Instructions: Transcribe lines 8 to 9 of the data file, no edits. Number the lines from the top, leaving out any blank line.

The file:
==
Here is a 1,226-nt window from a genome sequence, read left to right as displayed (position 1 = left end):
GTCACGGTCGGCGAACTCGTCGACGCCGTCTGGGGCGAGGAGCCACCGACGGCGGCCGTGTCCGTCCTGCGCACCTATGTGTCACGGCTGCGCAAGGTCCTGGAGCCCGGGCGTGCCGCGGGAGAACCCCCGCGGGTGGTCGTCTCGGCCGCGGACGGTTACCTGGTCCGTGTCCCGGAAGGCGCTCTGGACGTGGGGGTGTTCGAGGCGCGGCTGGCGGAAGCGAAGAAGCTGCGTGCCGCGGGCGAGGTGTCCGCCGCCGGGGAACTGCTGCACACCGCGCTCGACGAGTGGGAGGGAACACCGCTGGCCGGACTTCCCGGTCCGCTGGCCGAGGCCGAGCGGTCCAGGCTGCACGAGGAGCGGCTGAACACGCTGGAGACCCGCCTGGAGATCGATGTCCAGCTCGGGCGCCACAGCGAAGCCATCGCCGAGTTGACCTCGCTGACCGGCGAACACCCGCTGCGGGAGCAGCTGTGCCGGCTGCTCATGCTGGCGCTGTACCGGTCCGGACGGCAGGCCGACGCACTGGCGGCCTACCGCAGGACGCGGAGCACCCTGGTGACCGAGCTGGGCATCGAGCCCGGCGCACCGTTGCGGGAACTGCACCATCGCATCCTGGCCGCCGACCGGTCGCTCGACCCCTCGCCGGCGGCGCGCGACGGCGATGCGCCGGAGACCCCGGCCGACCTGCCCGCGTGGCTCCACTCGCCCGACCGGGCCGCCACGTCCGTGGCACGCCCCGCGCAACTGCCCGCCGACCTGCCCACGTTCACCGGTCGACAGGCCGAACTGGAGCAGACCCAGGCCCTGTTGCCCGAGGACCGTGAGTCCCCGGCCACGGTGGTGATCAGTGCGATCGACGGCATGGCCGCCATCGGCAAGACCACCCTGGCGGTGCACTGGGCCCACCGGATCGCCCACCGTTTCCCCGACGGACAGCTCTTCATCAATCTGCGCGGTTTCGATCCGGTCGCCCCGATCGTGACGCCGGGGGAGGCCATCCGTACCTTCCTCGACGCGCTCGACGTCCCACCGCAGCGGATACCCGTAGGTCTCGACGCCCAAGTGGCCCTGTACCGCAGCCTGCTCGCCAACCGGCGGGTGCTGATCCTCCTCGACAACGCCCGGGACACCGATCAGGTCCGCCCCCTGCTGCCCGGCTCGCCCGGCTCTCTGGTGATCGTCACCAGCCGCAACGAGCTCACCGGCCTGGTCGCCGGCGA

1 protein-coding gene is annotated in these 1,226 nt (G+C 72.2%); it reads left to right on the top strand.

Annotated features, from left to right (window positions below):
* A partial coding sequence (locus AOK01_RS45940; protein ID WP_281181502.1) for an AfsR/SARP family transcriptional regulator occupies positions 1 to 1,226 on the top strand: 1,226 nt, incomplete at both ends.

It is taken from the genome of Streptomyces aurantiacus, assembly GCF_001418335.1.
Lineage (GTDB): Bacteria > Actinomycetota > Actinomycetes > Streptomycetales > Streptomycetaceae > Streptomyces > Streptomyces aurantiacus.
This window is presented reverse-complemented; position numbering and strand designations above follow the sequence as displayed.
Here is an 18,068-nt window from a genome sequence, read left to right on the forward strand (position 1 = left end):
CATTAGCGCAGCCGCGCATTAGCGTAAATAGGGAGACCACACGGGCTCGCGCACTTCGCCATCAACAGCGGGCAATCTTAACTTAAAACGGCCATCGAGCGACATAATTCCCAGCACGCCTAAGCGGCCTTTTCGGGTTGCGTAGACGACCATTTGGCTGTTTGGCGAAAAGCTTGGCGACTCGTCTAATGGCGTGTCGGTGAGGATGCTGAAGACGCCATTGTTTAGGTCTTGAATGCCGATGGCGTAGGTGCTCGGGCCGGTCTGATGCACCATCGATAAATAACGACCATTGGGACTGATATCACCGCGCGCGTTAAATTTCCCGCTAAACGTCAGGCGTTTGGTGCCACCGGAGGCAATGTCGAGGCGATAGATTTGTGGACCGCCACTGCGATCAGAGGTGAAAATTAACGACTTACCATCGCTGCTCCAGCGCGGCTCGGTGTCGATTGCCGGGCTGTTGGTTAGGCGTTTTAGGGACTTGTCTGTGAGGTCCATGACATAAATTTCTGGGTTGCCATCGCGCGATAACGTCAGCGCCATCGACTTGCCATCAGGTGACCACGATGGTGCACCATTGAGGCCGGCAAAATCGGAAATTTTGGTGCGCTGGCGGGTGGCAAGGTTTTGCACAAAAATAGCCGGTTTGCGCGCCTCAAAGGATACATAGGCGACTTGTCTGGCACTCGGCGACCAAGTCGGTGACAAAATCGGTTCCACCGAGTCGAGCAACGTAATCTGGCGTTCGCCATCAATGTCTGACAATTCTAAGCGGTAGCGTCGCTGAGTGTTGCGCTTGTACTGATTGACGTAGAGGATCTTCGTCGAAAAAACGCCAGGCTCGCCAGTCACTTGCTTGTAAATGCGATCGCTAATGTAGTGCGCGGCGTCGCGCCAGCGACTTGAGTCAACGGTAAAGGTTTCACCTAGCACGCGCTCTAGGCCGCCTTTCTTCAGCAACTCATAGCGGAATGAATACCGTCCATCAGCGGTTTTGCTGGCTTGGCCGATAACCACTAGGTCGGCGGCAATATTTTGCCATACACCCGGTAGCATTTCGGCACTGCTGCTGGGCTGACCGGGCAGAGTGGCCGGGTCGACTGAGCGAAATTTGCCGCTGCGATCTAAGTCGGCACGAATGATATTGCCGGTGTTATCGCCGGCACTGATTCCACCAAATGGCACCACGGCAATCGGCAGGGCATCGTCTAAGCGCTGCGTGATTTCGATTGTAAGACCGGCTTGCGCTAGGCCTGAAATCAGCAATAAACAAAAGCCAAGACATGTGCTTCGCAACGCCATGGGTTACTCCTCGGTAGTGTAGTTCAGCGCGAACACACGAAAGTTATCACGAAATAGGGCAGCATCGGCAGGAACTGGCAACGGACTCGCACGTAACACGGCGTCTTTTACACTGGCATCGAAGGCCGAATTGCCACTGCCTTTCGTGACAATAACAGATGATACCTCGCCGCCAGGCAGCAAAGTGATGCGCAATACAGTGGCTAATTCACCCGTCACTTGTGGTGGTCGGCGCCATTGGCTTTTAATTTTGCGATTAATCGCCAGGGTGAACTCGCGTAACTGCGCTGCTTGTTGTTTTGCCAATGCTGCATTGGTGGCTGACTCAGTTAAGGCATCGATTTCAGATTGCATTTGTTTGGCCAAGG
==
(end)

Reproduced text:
This window is presented reverse-complemented; position numbering and strand designations above follow the sequence as displayed.
Here is an 18,068-nt window from a genome sequence, read left to right on the forward strand (position 1 = left end):